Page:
Italian exit from the euro is very unlikely
The political problems in Italy have rocked the financial markets. An exit from the euro, however, is very unlikely. That would be economic suicide. Furthermore, the Italian national debt cannot be compared to that of Greece.
Italy's debt servicing at its lowest level since 1970
In Italian, "ciao" means both hello and goodbye. Italy's president Mattarella may have used the word to welcome – and then take his leave from – head of government Conte, who was appointed and then resigned. However, if you look closely, you can see why the risk that Italy will trigger a new euro crisis should be lower than the latest market reactions suggest.
Italy has accumulated 2.3 trillion euros in national debt. That is indeed too much: The national debt is currently more than 130 percent of the annual economic output of the country. Nonetheless, Italy's debt servicing over the past forty years was never lower than today.
Lower interest for Italian national debt
Last year, the Italian government paid debt interest in the amount of 65 billion euros. That is less than in any other year since the introduction of the euro in 1995. By the end of 2020, around 600 billion euros in government bonds will be up for refinancing – no less than approximately 30 percent of the entire economic output.
However, despite the recent rise in yields for Italian government bonds to 3 percent, the refinancing of this debt will lighten the government budget. Because the maturing bonds even cost an average of 3.2 percent. There is also something else stabilizing Italy's financial situation: Private debt is among the lowest in Europe and the retirement age, soon to be 69, is the highest in Europe. Things are not always the way they seem at first glance.
Italian national debt in its own country
The idea that Italy could blackmail the EU with a demand for debt reduction is absurd. This is because it overlooks the fact that a majority of all Italian national debt belongs to the country's own banks, citizens, and pension funds.
The situation with Greece in 2011 was very different: The country had bargaining power with the EU because, at the time, most Greek government bonds belonged to European banks. In other words, Rome would have to negotiate a debt reduction with its own citizens, not Brussels. The authors of the first government program overlooked this spicy little detail – until they removed the demand completely.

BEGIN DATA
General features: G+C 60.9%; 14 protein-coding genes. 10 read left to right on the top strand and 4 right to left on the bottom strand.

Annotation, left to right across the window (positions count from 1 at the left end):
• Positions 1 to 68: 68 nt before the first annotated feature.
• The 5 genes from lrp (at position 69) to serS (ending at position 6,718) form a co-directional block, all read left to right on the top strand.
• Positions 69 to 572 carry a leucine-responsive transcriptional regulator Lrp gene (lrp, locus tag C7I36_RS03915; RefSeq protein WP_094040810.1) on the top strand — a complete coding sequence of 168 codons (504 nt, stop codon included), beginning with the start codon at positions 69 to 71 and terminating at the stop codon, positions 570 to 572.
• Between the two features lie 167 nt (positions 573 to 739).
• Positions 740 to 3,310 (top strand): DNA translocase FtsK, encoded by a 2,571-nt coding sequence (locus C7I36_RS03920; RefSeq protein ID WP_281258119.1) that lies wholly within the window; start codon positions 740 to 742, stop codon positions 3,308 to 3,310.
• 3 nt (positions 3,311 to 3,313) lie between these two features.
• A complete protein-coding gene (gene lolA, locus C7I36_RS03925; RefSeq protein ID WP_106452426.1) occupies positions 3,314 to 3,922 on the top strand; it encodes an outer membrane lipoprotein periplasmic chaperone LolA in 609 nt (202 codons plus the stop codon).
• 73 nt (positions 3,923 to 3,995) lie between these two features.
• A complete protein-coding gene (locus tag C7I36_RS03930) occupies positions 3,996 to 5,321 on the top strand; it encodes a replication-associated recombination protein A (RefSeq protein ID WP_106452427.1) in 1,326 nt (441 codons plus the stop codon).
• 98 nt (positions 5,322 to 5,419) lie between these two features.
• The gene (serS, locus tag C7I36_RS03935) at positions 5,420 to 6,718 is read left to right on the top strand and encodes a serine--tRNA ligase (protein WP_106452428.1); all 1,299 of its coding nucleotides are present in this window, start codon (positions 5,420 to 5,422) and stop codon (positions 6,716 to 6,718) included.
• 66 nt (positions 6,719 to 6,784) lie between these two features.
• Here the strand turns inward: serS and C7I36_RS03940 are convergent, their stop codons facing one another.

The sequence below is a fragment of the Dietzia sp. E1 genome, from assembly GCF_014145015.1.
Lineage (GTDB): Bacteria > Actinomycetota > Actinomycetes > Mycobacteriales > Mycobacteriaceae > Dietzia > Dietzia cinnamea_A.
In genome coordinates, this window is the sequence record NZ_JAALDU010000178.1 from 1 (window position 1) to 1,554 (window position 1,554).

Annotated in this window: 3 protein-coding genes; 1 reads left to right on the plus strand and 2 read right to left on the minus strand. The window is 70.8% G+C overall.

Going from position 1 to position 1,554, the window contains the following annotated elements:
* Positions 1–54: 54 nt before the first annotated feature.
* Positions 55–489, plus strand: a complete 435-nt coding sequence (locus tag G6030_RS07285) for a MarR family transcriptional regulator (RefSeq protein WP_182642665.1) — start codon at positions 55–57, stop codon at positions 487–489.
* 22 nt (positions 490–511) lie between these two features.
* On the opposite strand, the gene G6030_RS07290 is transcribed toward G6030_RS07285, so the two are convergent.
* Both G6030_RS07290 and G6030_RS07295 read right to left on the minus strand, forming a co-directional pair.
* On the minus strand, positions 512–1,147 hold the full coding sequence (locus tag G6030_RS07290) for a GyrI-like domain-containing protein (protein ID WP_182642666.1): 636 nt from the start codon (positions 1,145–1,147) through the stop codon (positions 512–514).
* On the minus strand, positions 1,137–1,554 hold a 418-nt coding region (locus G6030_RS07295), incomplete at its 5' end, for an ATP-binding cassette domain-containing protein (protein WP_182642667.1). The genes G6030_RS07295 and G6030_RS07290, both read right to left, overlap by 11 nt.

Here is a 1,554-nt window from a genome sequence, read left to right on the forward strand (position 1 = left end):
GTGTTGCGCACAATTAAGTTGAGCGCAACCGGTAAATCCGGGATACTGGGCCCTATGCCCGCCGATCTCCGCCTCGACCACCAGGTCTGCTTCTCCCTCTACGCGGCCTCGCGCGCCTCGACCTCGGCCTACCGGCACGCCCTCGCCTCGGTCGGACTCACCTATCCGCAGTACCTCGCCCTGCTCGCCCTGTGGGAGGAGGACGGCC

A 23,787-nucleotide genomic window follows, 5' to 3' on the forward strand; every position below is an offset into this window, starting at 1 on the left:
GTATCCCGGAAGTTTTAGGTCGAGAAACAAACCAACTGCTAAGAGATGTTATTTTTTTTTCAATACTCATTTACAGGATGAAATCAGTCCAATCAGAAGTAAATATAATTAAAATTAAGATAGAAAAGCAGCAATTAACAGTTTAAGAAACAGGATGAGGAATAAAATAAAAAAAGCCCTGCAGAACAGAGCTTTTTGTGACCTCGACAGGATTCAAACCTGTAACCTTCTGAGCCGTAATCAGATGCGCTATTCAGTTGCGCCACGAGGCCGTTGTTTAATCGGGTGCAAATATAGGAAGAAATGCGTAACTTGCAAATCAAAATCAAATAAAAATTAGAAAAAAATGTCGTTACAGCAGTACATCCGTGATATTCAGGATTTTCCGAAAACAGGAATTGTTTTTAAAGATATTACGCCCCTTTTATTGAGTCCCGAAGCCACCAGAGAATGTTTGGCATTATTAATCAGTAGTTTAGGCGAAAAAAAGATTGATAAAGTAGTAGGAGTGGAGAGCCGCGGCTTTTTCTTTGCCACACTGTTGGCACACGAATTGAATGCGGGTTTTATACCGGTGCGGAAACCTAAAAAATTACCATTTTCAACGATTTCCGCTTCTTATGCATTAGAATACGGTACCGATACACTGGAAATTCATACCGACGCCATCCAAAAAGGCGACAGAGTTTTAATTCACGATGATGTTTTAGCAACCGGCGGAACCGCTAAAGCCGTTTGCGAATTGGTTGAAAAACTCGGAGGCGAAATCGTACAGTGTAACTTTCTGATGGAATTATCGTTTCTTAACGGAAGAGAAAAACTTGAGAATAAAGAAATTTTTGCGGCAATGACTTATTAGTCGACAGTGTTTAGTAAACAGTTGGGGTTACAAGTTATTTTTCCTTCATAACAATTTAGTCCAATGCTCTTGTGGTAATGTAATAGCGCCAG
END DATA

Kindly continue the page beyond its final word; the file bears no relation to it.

Let us not underestimate Italy's political institutions or the creativity and zest for life of its people!
Burkhard Varnholt CIO Switzerland
An Italian exit from the euro would be economic suicide
An exit from the euro, jointly aspired to by populists on the left and the right, would be a disaster for Italy. A hypothetical scenario for the day of a valid exit declaration illustrates why it will not come to this:
1. The European Central Bank would have to immediately freeze all support payments to Italy's banks.
2. There would immediately be a run on Italian banks.
3. This would force the government to nationalize the banks, to declare a "bank holiday."
4. The risk premiums on Italian government bonds would explode. The creditors – Italian banks, pension funds, and the ECB – would have to deal with price losses of 30 to 50 percent.
5. Italy's fiscal vicious circle would trigger unfriendly defensive measures from other European countries.
6. Italy would be in a real state of emergency. The financial system would be insolvent. Citizens would feel robbed of their livelihoods. Economic depression, flight of capital, and social unrest would be virtually impossible to avoid.
Conclusion: no exit from the euro, despite anger
But, as we said, it will not come to this. Because the people, as well as the worlds of business and politics, would recognize these consequences in time – despite all the anger about the prevailing circumstances. Let us not underestimate Italy's political institutions or the creativity and zest for life of its people!